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Slide 1 - Malnutrition and Nutrition Intervention in Childhood Cancer
Slide 2 - Introduction In United States 10,400 children under 15 diagnosed with cancer in 2007 Overall cure rate for childhood cancer now exceeds 70% Major attention being placed on reducing the side effects of therapy (American Cancer Society 2007)
Slide 3 - Introduction Studies suggest up to 46% of children with cancer experience malnutrition Malnutrition: characterized by deficiency or excess of energy with measurable adverse effects on clinical outcome Energy key component of malnutrition, but vitamin & mineral deficiencies also greatly contribute Children particularly vulnerable (Sala et al 2004)
Slide 4 - How To Assess Nutritional Status No consensus on how to define malnutrition Most common practices plotting weight-height ratios Z-scores: more than 2 standard deviations below mean Other practices include: Voluntary food intake less than 70% of estimated requirements Adipose energy reserves (triceps skinfold thickness) less < 5th percentile (Andrassy & Chwals, 1998)
Slide 5 - How To Assess Nutritional Status http://www.medscape.org
Slide 6 - How To Assess Nutritional Status http://www.ltcconline.net/greenl/courses/201/probdist/zScore.htm
Slide 7 - Nutritional Needs of Healthy Children Normal Children 4-8 years Calories: 1600 Protein: 15 grams Calcium: 800 mg Dietary Reference Intakes (DRIs), AMDR, EER
Slide 8 - Nutritional Needs of Children Children receiving cancer treatment Increased calorie needs due to raised metabolic rate Increased protein needs to prevent wasting 2g/ per kg of body weight per day Adequate Calcium and Vitamin D intake essential More than 1,000 mg calcium More then 10 mg vitamin D Promote proper bone growth (Shawn and Lawson 2007)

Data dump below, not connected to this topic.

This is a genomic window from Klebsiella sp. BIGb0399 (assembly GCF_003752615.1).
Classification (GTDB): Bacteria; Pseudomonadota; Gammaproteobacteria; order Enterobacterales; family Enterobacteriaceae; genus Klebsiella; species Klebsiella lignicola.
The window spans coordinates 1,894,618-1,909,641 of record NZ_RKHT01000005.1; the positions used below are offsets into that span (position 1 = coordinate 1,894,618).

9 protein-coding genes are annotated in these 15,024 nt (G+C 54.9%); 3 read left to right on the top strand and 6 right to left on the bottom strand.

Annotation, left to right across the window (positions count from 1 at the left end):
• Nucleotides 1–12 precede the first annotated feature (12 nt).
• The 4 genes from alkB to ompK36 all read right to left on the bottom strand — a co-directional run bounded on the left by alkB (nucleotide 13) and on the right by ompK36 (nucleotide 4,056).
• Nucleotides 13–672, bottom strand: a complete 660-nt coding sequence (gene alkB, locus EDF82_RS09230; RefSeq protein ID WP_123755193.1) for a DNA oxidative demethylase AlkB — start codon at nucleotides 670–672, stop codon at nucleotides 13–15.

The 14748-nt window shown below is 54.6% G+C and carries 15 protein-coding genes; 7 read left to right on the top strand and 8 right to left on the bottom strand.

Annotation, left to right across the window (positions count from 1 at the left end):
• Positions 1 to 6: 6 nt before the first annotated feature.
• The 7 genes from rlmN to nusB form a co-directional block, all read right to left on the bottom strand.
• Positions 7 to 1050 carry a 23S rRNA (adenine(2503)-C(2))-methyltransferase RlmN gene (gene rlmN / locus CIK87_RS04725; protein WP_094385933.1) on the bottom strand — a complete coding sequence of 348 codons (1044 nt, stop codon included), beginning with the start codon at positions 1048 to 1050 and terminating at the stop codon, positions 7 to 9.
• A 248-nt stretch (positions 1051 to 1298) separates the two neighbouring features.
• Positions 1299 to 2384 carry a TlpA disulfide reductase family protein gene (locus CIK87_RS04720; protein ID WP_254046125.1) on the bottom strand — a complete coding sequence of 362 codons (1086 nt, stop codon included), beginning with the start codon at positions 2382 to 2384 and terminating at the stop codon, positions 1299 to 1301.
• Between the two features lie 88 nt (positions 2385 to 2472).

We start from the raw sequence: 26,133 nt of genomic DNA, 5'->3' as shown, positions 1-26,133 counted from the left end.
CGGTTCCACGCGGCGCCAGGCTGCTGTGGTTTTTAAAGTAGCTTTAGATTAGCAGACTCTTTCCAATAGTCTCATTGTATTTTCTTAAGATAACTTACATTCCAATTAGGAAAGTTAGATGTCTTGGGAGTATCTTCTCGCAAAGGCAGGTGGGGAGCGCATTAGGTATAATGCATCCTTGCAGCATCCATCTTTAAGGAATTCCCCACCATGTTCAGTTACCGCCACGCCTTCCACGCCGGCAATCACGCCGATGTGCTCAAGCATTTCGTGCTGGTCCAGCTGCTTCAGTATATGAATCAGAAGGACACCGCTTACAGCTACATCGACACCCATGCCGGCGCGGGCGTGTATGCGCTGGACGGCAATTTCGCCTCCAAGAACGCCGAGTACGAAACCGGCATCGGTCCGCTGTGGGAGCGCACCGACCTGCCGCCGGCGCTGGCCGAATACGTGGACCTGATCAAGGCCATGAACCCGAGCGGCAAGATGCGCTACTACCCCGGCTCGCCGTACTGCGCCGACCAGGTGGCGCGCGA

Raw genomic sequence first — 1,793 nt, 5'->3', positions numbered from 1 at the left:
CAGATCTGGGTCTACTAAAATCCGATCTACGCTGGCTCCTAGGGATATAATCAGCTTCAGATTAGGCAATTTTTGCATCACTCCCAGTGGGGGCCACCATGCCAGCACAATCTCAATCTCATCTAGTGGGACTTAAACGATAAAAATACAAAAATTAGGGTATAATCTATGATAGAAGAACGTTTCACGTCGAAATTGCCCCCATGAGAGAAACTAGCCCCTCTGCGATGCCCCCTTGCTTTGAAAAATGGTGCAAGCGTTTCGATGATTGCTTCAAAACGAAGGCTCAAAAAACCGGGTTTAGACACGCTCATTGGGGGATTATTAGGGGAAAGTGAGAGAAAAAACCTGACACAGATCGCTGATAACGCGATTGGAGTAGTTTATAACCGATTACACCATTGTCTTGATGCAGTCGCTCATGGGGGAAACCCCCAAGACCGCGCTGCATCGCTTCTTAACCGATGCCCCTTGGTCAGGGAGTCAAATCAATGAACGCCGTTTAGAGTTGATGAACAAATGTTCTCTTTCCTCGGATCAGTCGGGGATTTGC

Slide 9 - What Causes Malnutrition During Childhood Cancer One overall common reason – an inability to consume or digest food and nutrients Side effects of chemotherapy and other aggressive treatments Increased metabolic demands of the cancer
Slide 10 - What Causes Malnutrition During Childhood Cancer Kills rapidly dividing cells, including epithelial cells in digestive tract Unable to absorb nutrients Side effects of chemotherapy Anorexia Mucositis – inflammation of mucous membranes lining digestive tract Vomiting Diarrhea Alterations in taste Cachexia: wasting syndrome Loss of weight and atrophy of muscle, resulting in intense fatigue, weakness Chemotherapy and Aggressive Treatment (Barr, 2002)
Slide 11 - What Causes Malnutrition During Childhood Cancer The Type & Stage of Cancer The type of cancer also affects nutritional status of child when based on type, stage, and metastatic status of disease (Bauer et al 2011)
Slide 12 - What Causes Malnutrition During Childhood Cancer (Bauer et al 2011) The Type & Stage of Cancer High Risk Factor for Undernourishment Advanced Solid Tumors - Neuroblastoma Aggressive Tumors Tumors in late stages of malignancy Moderate Risk Factor for Undernourishment Nonmetastatic tumors Diagnosis with favorable prognosis
Slide 13 - Side Effects of Malnutrition During Cancer Increased treatment time Decreased quality of life after survival Greater chance of becoming underweight or overweight
Slide 14 - Side Effects of Malnutrition During Cancer Increased Treatment Time Malnutrition reduces effectiveness of chemotherapy Increases length of time children must spend in hospital Malnutrition also increases likelihood of developing infection (Bauer et al 2011)
Slide 15 - Side Effects of Malnutrition During Cancer Decreased Quality of Life After Survival Lower chances of patients’ survival post-treatment “Undernourishment has significant role in survival rate especially in children with solid tumors and metastatic diseases…” (Bauer et al 2011)
Slide 16 - Side Effects of Malnutrition During Cancer Becoming Underweight or Overweight Specific cancer types more likely to cause a child to become underweight or overweight later in life if experience malnutrition during treatment (Bauer et al 2011)
Slide 17 - Side Effects of Malnutrition During Cancer Becoming Underweight or Overweight Underweight: soft tissue sarcoma, neruoblastoma, non-Hodgkin’s lymphoma, brain tumors, male leukemia patients, non-amputated females with bone cancer, Wilms tumors, survivors of Hodgkin’s disease Overweight: acute lymphoblastic leukemia and those receiving cranial radiation therapy for brain tumors Possible Reasons  total body radiation, abdominal radiation, very young age, use of anthracyclines or actinomycin (Bauer et al 2011)